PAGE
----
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The Marketing Scales website is a gold mine of information.  It is the only source that helps me understand the psychometric quality of the instruments used in past research.  I recommend that researchers bookmark this site . . . they will be back!
Bob Moritz
Marshfield Clinic Research Foundation

threats

This three-item, seven-point scale measures a person’s inclination at the current time to react toward others in a physically violent manner if threatened.  The wording of the items is meant to focus participants’ responses on their current states rather than their longer-term trait-like tendencies. 

The degree to which a person feels uneasy as it pertains to his/her identity is measured with three, seven-point items.

The scale has five, seven-point items that measure how much a person believes there are hardships he/she must overcome that were bought on by an unspecified “external force.”

Using six items, the scale measures the belief that a particular salesperson with whom a consumer interacted used compliance tactics based on immediate, superficial factors (threats and promises) not directly related to the product itself.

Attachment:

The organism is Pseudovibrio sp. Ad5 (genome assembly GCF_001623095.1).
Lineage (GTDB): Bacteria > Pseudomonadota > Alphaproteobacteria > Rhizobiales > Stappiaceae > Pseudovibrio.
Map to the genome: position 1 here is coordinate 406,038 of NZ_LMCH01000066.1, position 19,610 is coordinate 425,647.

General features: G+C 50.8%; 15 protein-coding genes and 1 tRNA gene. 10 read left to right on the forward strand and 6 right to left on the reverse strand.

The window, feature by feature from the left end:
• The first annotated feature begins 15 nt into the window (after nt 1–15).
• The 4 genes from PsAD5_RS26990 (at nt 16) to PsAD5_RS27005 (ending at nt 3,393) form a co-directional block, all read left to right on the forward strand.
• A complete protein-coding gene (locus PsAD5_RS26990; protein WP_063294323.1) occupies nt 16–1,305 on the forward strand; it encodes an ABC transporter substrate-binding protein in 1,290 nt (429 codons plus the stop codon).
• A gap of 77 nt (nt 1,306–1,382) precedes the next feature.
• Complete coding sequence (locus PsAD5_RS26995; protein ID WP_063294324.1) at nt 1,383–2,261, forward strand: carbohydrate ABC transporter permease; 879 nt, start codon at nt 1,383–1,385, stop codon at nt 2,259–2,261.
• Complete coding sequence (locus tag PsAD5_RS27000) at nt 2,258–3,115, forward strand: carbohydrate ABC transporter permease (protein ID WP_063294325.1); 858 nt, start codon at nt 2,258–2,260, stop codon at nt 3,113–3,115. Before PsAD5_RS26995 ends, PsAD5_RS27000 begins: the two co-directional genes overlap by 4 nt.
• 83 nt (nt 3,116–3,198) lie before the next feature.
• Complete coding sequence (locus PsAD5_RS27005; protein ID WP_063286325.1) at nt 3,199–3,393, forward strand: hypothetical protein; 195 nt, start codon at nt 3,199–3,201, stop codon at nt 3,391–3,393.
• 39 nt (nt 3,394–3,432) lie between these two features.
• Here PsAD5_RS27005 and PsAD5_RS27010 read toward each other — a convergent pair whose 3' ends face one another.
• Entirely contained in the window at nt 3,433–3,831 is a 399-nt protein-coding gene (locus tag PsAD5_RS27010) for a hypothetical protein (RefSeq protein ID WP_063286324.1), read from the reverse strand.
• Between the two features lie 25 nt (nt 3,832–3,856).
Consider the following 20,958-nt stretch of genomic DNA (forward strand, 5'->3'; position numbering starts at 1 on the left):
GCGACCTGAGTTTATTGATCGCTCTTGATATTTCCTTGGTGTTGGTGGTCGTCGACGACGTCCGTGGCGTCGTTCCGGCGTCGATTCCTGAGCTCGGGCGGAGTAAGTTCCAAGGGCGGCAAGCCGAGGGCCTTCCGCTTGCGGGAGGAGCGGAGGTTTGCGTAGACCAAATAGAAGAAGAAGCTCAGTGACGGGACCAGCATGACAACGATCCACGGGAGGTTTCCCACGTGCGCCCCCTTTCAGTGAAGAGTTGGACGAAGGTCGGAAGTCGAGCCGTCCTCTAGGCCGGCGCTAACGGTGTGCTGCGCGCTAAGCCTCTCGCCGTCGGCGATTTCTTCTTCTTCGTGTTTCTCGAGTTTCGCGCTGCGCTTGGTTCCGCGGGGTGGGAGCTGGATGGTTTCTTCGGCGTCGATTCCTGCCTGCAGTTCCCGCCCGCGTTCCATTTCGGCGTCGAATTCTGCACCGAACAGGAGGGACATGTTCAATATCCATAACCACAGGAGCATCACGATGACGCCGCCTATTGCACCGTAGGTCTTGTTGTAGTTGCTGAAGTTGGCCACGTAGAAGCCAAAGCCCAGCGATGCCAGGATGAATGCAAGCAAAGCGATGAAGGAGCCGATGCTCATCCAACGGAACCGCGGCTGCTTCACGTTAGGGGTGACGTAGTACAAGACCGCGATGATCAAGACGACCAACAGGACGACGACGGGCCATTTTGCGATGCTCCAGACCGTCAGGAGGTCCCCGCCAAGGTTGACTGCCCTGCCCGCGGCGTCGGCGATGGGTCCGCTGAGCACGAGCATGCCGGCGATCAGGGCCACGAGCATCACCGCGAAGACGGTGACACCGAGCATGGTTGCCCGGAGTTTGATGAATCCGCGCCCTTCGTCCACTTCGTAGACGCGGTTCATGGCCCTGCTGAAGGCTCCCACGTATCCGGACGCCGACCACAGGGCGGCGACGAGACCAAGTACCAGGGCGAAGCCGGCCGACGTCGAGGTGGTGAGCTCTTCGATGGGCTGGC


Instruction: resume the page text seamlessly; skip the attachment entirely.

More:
The extent to which a person considers some particular object as being weird and creepy is measured with three, seven-point items.

Five, seven-point Likert-type items compose the scale and measure how much a person worries that some person or thing lessens his/her importance, job, and very existence.

Seven, seven-point Likert-type items measure the degree to which a person believes his/her language skills were the reason why he/her was treated unjustly by someone else.

With five items, the scale measures a person’s sensitivity to the threat of illness and the transmission of disease with respect to a variety of specific objects and situations. 

Twelve items measure the degree to which a person considers a wide variety of specific objects and situations to be repugnant, particularly if they are viewed as threatening one’s health.

Four questions and a seven-point response scale are used to measure how much a person believes the side effects of a medicinal drug are serious and threatening.